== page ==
Kleenex: “We are not the Swiss Slits”
Regula swigs petulantly from a bottle of Benelyn expectorant and considers the question. Is it possible for punk rock to exist among the gentle tinkle of cowbells and cuckoo clocks in her alpine homeland?
She giggles. Her cohorts giggle. Kleenex are taking the writer to the cleaners.
Kleenex are four girls from Zurich, Switzerland, pioneers in a land where la punque is greeted with incomprehension.
Most incomprehensible of all is vocaliste Regular Sing, a lady given to alternating a mangling Germanic warble with a series of glass shattering squeaks – a style of chanson which must be as acceptable as a three pound note to the fathers of Europe’s most respectable city. Her colleagues accompany these heavenly utterances with a rough, raw, invigorating basic thrash. Genteel they are not.
So: what price punk rock in the land of gruyere, digital gnomes and numbered bank accounts?
Regula swigs on the Benelyn again and thinks about it. The others – guitarist Marlene Marder, bassist Klaudia Schiff and drummer Lislot Ha – set about translating our intercourse via the common tongue.
Eventually it becomes apparent that Marlene and Lislet have some command of English. It is also obvious that Kleenex take themselves and their mission, to drag Swiss rock tastes into line with the liberated world, extremely seriously. I’m impressed.
They describe the music as “a rebellion against boredom of comfortable bourgeois values. This is a bit opposite to English punk. Swiss parents give their kids so much money they don’t have to work; if they do, the possibilities aren’t good.”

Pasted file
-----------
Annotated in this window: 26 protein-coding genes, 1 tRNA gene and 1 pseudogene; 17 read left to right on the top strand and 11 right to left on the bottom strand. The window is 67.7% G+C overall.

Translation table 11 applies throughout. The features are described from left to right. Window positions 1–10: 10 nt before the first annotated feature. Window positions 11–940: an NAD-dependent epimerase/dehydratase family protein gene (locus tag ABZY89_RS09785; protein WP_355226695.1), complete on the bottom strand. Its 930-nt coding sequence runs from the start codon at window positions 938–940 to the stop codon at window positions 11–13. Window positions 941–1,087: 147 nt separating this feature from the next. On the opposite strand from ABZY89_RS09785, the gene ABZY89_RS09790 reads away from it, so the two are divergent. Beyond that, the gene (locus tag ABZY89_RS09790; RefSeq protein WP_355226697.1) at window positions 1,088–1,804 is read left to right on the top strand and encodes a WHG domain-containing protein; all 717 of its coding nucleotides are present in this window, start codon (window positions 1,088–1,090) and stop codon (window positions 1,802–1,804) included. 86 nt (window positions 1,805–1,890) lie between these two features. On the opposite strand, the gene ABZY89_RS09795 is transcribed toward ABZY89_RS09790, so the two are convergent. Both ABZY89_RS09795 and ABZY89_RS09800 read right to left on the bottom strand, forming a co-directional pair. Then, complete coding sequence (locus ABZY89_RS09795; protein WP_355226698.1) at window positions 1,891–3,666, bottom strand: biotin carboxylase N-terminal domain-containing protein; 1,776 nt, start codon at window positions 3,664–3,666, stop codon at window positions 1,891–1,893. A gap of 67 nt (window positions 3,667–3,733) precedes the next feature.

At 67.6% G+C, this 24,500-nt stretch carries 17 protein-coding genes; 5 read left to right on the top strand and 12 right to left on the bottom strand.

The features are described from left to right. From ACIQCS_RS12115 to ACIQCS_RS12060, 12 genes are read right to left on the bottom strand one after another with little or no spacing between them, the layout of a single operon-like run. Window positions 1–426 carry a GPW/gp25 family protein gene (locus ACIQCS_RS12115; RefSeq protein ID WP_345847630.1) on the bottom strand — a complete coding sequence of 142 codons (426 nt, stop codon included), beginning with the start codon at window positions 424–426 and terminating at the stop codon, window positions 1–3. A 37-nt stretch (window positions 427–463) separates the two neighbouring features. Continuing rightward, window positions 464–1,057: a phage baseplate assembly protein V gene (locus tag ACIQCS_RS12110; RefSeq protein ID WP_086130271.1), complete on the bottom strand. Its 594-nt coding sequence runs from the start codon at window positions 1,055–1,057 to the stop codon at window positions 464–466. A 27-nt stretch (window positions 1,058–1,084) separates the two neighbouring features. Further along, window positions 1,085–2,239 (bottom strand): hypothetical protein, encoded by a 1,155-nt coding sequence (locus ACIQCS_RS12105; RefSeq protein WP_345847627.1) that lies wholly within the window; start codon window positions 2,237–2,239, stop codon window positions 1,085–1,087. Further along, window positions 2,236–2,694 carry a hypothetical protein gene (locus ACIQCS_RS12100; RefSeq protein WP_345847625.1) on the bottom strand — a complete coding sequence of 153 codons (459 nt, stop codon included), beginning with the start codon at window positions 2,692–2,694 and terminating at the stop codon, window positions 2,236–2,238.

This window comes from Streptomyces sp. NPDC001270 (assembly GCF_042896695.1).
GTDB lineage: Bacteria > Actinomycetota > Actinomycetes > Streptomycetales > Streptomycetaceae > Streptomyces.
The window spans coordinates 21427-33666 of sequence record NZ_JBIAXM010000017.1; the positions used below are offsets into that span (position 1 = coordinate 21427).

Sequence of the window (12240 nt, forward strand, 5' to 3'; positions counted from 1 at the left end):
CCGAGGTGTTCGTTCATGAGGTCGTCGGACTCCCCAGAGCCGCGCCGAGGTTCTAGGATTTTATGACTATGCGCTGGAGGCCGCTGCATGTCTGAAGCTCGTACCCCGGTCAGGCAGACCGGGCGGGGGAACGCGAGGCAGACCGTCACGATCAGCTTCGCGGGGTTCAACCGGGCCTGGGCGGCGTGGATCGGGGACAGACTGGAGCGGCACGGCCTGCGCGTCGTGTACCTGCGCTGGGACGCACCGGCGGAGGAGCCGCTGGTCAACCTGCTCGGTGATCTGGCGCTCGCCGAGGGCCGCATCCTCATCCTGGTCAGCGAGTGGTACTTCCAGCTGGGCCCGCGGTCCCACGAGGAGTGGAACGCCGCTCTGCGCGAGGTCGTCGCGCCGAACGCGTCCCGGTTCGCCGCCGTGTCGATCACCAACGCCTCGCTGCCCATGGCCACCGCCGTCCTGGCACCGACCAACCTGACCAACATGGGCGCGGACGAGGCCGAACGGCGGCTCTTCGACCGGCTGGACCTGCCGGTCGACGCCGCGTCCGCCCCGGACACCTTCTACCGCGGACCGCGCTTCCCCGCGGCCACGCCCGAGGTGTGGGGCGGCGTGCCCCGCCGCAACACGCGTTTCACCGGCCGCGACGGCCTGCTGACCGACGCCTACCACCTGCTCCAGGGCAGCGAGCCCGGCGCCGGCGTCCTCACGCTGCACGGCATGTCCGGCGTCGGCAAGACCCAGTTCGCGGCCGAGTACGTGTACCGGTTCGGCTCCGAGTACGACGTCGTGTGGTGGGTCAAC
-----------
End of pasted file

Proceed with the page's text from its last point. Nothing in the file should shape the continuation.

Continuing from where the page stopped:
Rough Trade brought Kleenex to London last month to record their second single with Mayo Thompson, father figure and inspirational producer, at the helm. It’s the same combination that delivered a well-timed middle finger at the majors when Stiff Little Fingers exploded into the album charts.
Thompson, to whom I owe an apology for my ill-considered review of the first Red Crayola record last year, has obtained for Kleenex brighter textures and cleaner punk metallic breaks that their debut home-produced single, “Ain’t You”.
The new record is called “U” (with an umlaut) – the angry side – and “You”, the friendly side. Regular explains: “I sing my song about factories, the same work in the same factory, it could be anywhere.”
Noting my expression of cynicism, Marlene intervenes: “I have worked in a factory, now I work in a bank.” The others are, variously, a temp, a shop assistant and a cashier.
Lislot and Marlene confer before delivering their next explanation of workings of Swiss society. There is nowhere for a punk band to play and the Kleenex gender is another hindrance: “We aren’t accepted, because we’re women and because punk isn’t taken seriously. There is one hour a day of mixed music on the radio but it’s all yodeling and disco.”
“The only places for us to play are the Club Hae and restaurants; even the police stop you at 11pm. Zurich is so small and so conservative.”
After muted sighing they look on the bright side:
“Everyday younger punks come out of the suburbs – farmers, factory workers.”
Visions of solitary punks skiing into town turn out to be correct: “On skis and on the bus, more young faces every week.”
Few, surely, can be as original as Kleenex. At present their sound is unsophisticated and brash – in direct contrast to the band, the sexiest thing on eight legs since Helen Wheels. It would be pointless to pretend Kleenex weren’t aware of that sexuality either, though they project an image of fun cool without simpering or posing.
Kleenex look pretty but they sound mean – and they have no intentions of drawing comparisons with other all-girl outfits. “We aren’t the Swiss Slits,” they assure me.
The era of Swiss neutrality is finally knocked on the head by this remarkably soft, strong and absorbent band. (NME, 1978)